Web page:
Thursday, March 5, 2009
Duku Fruit (Lansium domesticum)
Also known as Longkong
A vigorous, spreading, symmetrical tree with dense foliage, fruit in clusters of 4-12. The tree can grow up to 20m tall. Fruits are spheroid, 1-2 inches (2.5-5 cm) in diameter, with a thick peel, little to no latex. The interior of each fruit contains 5 segments which are very much like the segments of a small grapefruit. The translucent white pulps are sweet and juicy. The seed is ellipsoid in shape and not to bite it (very bitter). Adapted to tropical conditions. It is a exotic fruit which can only be found in Northern Peninsular Malaysia and South of Thailand and Indonesia.
How to grow
Duku fruit needs ultra-tropical climate: full sun, tropical climate with high rainfall and humidity. The tree does best on deep, rich, well-drained, sandy loam or other soils that are slightly acid to neutral and high in organic matter. Propagated by seeds. Sow the seed into the soil with 2 inches depth. The seeds will germinate usually in 3 weeks. The trees are spaced 25 to 33 ft (8-10 m) apart in orchards.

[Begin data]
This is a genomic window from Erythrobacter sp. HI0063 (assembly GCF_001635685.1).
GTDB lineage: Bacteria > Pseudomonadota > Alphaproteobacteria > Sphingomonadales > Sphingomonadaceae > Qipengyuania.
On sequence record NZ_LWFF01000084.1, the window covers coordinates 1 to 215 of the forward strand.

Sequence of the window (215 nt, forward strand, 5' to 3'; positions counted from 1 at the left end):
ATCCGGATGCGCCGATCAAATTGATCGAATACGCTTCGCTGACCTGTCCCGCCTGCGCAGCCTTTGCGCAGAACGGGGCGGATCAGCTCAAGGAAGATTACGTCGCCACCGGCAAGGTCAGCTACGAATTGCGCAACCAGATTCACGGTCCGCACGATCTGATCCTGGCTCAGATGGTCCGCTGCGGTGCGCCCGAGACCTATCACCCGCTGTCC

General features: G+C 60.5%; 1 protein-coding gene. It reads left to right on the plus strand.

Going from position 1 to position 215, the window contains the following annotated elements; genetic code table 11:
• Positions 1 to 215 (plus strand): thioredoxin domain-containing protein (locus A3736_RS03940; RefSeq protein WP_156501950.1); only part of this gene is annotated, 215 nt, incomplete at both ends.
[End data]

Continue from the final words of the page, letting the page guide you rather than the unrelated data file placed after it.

Duku fruit tree in Malaysia generally bear twice a year-in June and July and again in December and January or even until February. Most duku fruit tree will starting to bear fruit in 12-15 years.
High in Vitamin C, Phosphorous, and Calcium, contains Iron, Riboflavin, Niacin and Thiamine.
The fruit peel is dried and burned to repel mosquitoes; it is also used to treat intestinal parasites and diarrhea. Powdered seeds are used to reduce fever, and the bark is used to treat malaria and scorpion stings.